EBUS-guided Miniforceps Biopsy
Once EBUS-guided TBNA was completed at all stations, the linear array EBUS bronchoscope was positioned at a targeted lymph node station. If more than 1 station was abnormal (ie, paratracheal and subcarinal), the subcarinal station was targeted for miniforceps biopsy first.
The targeted lesion was identified using EBUS at the desired station. Once an EBUS image was obtained, a 22-gauge aspiration needle was used to puncture the airway mucosa and access the target lesion using the same technique as that for EBUS-TBNA. With the EBUS bronchoscope in the same position, the TBNA needle was withdrawn, and 1.0-mm miniforceps (Boston Scientific M00546270) were passed through the airway mucosa into the target lesion under continuous EBUS guidance (Fig. 1). The EBUS image was primarily used to direct the forceps through the airway mucosa and into the target lesion. Direct visualization of the TBNA puncture site through the EBUS bronchoscope was not mandatory, and was seldom used. Instead, attention was focused on maintaining a steady and reproducible EBUS image of the target lesion, which facilitated pushing the miniforceps through the airway mucosa into the target lesion in the same tract as that made by the TBNA needle. Once this tract was established, the miniforceps were easily advanced into the target lesion using very little forward pressure. Once inside the target lesion, the miniforceps were opened and biopsy specimens were taken, all under continuous EBUS surveillance (Figs. 2, 3). A minimum of 3 miniforceps biopsy specimens were obtained from each targeted lymph node station using this technique.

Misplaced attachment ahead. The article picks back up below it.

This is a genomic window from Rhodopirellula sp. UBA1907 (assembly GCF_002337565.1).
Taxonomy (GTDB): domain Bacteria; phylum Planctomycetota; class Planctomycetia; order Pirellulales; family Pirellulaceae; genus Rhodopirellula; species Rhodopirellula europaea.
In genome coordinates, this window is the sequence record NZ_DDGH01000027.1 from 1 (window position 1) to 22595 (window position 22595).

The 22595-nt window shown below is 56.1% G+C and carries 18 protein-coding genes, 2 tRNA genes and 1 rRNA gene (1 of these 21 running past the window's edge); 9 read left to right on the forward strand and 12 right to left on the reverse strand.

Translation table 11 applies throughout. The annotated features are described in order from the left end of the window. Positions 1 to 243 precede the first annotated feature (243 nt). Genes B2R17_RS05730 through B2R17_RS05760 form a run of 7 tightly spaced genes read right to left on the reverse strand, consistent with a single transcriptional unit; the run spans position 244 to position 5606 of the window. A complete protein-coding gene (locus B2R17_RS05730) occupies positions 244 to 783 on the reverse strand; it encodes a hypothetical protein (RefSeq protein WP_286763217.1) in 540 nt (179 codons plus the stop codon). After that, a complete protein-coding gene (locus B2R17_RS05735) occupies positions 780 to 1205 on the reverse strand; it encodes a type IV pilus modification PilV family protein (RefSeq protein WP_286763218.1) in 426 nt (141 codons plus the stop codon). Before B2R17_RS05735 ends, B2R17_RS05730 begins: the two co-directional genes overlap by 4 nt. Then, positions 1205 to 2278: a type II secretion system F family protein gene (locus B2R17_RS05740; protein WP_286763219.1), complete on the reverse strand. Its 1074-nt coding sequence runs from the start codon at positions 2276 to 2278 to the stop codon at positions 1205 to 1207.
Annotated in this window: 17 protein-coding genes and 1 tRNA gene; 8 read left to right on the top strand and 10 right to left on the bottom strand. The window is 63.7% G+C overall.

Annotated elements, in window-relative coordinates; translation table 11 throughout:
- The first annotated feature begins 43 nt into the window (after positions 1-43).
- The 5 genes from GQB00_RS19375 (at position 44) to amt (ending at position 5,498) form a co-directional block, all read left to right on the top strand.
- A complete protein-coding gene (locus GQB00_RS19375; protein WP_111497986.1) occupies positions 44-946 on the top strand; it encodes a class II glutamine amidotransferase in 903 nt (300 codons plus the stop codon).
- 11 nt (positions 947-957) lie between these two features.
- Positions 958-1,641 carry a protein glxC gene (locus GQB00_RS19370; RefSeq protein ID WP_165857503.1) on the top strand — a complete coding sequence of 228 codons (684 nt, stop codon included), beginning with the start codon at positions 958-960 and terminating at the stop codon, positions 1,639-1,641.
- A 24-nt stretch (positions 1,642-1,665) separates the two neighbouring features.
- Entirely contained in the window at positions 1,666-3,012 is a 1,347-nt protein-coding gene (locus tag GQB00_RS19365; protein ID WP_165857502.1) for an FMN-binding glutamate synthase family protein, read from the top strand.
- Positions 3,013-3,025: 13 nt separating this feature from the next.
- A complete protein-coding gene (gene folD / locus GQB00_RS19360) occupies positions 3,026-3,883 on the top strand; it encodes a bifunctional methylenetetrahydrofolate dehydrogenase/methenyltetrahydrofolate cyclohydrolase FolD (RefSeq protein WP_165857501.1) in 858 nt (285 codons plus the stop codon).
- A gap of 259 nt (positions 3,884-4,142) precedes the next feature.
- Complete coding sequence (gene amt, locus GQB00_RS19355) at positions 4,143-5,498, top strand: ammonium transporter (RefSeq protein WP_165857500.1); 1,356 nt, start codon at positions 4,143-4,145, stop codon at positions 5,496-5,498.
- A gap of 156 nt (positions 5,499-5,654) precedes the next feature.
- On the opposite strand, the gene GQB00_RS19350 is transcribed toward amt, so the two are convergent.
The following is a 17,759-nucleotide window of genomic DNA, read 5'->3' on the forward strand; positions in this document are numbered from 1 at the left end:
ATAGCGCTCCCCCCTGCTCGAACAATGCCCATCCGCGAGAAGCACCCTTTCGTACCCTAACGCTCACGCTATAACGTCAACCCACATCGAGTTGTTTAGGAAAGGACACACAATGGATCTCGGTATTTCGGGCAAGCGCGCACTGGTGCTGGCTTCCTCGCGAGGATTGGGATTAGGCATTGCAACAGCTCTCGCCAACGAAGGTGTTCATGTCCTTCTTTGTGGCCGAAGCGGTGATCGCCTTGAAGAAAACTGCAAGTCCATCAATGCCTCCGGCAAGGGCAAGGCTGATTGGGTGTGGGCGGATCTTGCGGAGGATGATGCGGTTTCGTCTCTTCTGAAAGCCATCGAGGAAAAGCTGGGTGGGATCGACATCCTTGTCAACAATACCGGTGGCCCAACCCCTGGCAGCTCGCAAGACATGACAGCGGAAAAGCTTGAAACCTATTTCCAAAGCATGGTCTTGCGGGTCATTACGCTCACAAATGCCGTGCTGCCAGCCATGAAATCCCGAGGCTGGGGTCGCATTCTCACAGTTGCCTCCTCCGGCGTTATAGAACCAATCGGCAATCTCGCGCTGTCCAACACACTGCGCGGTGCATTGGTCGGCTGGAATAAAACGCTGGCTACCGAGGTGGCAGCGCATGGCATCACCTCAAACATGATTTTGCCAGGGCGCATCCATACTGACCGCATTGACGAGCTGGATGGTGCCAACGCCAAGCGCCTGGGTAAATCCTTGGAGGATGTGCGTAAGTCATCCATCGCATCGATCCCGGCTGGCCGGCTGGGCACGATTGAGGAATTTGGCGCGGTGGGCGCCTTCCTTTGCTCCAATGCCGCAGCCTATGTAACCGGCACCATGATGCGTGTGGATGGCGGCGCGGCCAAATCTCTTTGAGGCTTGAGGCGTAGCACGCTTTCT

Bronchoscopic miniforceps biopsy was performed at 15 total lymph node stations in 12 patients. A definitive diagnosis was obtained in 14 out of 15 miniforceps biopsy samplings (93%) and a diagnosis was made by miniforceps biopsy in 12 of 12 patients.
EBUS-TBNA was performed at 20 total lymph node stations in the same 12 patients and was diagnostic in 8 of 12 patients (67%). In the 4 cases in which TBNA was nondiagnostic, bronchoscopic miniforceps biopsy successfully yielded a diagnosis. In these 4 patients, TBNA was performed at 1 site in patient 1, 2 sites in patient 6, 2 sites in patient 10, and 1 site in patient 11; all passes on TBNA from these sites were nondiagnostic, showing benign bronchial cells, necrotic tissue, lymphatic tissue, or atypical cells that were inadequate for a definitive diagnosis. Table 1 outlines miniforceps biopsy locations and specific TBNA and miniforceps biopsy diagnoses.
No complications occurred as a direct result of the procedure or the conscious sedation administered during the procedure. All patients received postprocedure chest radiographs within 1 hour of the procedure and follow-up correspondence with an Interventional Pulmonary attending within the week to discuss biopsy results.
Linear array EBUS-guided TBNA has significantly impacted the evaluation of mediastinal and hilar abnormalities of the chest. The diagnostic accuracy of this procedure for solid tumors is well above 90%, though its utility is not as appreciable for diagnosing hematologic malignancies such as lymphoma or for benign conditions such as granulomatous inflammation. In addition, the negative predictive value of EBUS-TBNA for excluding malignancy is not robust,9 such that in most clinical practice, a negative TBNA result in a patient with a high clinical suspicion of malignancy ultimately is referred for a surgical biopsy, either by mediastinoscopy or by thoracoscopic surgery, depending on the involved lymph node station.